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Parents Blog

Susan Boyd blogs on USYouthSoccer.org every Monday.  A dedicated mother and wife, Susan offers a truly unique perspective into the world of a "Soccer Mom". 

 

Save the Date

Susan Boyd

Spring finds most states are in the midst of their US Youth Soccer State Championships. Winners earn the opportunity to compete in their US Youth Soccer Regional Championships with an eye towards advancing to the National Championships. Unfortunately spring also brings unpredictable weather that disrupts carefully crafted championships schedules. Add to that all the activities that fill April, May and June, prom, finals, graduations, service projects, field trips, bat and bar mitzvahs and confirmations, and you end up with a tangle of frustratingly impossible scheduling.

So far Robbie hasn't played a single State Championship game either as scheduled or completely. Rain storms devastated fields and lightning brought one game to a halt before the 90 minute mark. His team is due to play their final round robin game on Monday, but the weather reports are for rain and lightning, so we hoping for the best and expecting the worst.   That's because once the schedule has to change, team administrators find themselves in an alternate universe called "no way." Any of you who have been team administrators know this land well. 

First you have to send out the email that cancels the game and await the emails that border on accusing you of personally ordering the inclement weather just to mess up everyone's calendar. I liken it to the pilot of a plane announcing that the wings don't seem to be attached properly so the flight to Orlando will be delayed and the majority of people nearly storm the cockpit demanding the plane take off any way. This is the same group who undoubtedly complain that planes should be safer.   The usual reason for cancellation is weather. Sometimes game day is beautiful, but the rain the night before made the fields unplayable, which only makes the howls more strident.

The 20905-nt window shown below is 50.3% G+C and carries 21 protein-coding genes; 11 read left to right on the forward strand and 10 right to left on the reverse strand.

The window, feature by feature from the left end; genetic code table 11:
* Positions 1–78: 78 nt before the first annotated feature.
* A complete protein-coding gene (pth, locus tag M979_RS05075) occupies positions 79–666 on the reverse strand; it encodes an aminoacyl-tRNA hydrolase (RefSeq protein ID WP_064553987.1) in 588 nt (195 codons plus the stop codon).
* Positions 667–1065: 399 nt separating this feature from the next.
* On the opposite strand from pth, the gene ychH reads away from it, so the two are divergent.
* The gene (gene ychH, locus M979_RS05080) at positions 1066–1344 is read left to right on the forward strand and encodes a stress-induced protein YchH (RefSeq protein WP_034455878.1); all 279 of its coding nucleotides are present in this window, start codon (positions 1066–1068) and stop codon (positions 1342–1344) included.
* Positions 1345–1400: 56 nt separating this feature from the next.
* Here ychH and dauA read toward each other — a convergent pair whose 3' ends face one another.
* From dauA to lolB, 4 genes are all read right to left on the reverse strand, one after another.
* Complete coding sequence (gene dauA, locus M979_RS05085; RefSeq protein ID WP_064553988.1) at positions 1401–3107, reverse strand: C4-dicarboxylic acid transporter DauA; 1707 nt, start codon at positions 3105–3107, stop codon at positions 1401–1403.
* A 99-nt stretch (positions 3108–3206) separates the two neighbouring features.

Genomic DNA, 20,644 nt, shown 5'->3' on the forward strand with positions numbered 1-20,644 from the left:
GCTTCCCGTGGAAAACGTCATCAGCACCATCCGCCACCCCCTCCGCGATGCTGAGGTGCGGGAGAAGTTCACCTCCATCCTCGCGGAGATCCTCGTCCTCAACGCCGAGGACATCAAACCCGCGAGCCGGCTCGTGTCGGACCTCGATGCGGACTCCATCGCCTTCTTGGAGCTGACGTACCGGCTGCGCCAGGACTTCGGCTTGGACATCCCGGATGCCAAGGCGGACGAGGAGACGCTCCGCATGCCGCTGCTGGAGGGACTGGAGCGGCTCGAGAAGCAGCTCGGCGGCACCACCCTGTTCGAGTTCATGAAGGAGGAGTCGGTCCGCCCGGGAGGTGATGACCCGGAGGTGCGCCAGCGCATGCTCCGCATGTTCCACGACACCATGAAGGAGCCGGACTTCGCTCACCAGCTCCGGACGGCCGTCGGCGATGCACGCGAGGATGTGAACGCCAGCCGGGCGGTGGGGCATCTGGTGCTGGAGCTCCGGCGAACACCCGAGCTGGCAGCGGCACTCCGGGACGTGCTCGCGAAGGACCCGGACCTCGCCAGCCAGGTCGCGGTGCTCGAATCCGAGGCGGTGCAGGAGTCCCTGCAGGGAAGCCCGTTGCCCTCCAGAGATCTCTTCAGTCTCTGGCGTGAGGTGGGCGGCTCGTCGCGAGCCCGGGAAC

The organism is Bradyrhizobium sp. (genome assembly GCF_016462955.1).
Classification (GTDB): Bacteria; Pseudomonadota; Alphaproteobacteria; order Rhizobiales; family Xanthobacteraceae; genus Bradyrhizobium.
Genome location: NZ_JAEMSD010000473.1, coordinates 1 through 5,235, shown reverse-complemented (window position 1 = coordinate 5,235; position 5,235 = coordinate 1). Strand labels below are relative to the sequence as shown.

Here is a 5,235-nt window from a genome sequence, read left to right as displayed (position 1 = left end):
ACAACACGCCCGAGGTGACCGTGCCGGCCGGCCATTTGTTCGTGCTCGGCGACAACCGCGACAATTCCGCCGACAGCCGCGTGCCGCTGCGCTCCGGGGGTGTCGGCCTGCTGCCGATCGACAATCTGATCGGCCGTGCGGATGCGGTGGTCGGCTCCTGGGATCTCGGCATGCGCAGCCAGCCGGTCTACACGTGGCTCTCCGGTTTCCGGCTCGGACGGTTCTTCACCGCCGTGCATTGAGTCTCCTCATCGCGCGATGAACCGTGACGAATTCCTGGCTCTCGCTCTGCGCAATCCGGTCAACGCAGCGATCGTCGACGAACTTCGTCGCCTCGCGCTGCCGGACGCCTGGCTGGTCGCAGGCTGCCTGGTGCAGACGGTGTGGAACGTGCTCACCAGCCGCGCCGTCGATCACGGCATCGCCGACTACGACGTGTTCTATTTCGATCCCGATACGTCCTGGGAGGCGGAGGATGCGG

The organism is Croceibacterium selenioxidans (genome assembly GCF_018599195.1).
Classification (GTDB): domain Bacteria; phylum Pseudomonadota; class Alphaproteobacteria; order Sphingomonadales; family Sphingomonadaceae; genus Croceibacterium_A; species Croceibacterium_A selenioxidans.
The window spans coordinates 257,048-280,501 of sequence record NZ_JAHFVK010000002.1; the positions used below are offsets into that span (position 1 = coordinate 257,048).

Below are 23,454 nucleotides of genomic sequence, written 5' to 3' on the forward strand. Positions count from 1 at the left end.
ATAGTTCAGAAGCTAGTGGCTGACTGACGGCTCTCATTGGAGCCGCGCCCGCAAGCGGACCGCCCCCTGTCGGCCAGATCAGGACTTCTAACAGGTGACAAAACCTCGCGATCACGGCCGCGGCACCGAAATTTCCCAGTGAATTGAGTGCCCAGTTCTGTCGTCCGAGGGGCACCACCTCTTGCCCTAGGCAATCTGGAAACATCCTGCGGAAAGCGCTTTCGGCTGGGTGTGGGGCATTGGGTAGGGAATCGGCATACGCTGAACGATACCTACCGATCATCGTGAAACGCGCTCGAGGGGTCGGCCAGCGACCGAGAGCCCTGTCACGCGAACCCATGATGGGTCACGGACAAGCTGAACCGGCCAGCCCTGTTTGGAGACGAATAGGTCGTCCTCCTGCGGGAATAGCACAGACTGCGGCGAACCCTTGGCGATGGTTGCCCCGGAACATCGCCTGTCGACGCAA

Once it all calms down it's time for the reschedule emails. These usually involve first figuring out three or four possible dates for the rematch and then emailing both your team members and the opponents. Trust me, President Carter negotiating the Camp David Accord between Sadat and Begin didn't have as complicated a time as any team administrator trying to reschedule a game. The older the team, the harder it becomes. By high school you are bucking proms, senior trips, graduations, final papers, and finals in general. Since team members attend a variety of schools nothing is parallel so nothing is easy. Plus there are always those teammates who never respond and then, once a date is agreed upon, announce that they can't possibly play that day. When the flurry of emails has settled and a date declared, everyone holds their breath that the weather will cooperate.